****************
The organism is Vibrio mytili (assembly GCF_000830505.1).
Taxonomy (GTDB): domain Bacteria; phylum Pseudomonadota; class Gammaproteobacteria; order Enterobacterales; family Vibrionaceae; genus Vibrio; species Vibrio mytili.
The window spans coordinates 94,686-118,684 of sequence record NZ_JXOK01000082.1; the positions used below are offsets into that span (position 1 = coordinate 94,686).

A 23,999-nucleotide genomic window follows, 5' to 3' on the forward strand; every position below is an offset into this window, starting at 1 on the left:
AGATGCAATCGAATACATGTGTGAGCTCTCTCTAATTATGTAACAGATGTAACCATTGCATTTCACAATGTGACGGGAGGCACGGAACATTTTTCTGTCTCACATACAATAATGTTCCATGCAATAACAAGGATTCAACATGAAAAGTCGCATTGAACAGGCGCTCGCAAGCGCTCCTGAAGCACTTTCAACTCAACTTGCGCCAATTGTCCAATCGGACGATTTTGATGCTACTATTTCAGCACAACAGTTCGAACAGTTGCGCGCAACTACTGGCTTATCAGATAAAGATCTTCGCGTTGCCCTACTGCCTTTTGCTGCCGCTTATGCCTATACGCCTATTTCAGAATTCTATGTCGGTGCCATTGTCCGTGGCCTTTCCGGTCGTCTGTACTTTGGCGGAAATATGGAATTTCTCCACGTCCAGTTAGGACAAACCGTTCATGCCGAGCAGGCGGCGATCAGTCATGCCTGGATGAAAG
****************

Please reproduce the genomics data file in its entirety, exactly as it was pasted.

The organism is Vibrio mytili (assembly GCF_000830505.1).
Taxonomy (GTDB): domain Bacteria; phylum Pseudomonadota; class Gammaproteobacteria; order Enterobacterales; family Vibrionaceae; genus Vibrio; species Vibrio mytili.
The window spans coordinates 94,686-118,684 of sequence record NZ_JXOK01000082.1; the positions used below are offsets into that span (position 1 = coordinate 94,686).

A 23,999-nucleotide genomic window follows, 5' to 3' on the forward strand; every position below is an offset into this window, starting at 1 on the left:
AGATGCAATCGAATACATGTGTGAGCTCTCTCTAATTATGTAACAGATGTAACCATTGCATTTCACAATGTGACGGGAGGCACGGAACATTTTTCTGTCTCACATACAATAATGTTCCATGCAATAACAAGGATTCAACATGAAAAGTCGCATTGAACAGGCGCTCGCAAGCGCTCCTGAAGCACTTTCAACTCAACTTGCGCCAATTGTCCAATCGGACGATTTTGATGCTACTATTTCAGCACAACAGTTCGAACAGTTGCGCGCAACTACTGGCTTATCAGATAAAGATCTTCGCGTTGCCCTACTGCCTTTTGCTGCCGCTTATGCCTATACGCCTATTTCAGAATTCTATGTCGGTGCCATTGTCCGTGGCCTTTCCGGTCGTCTGTACTTTGGCGGAAATATGGAATTTCTCCACGTCCAGTTAGGACAAACCGTTCATGCCGAGCAGGCGGCGATCAGTCATGCCTGGATGAAAG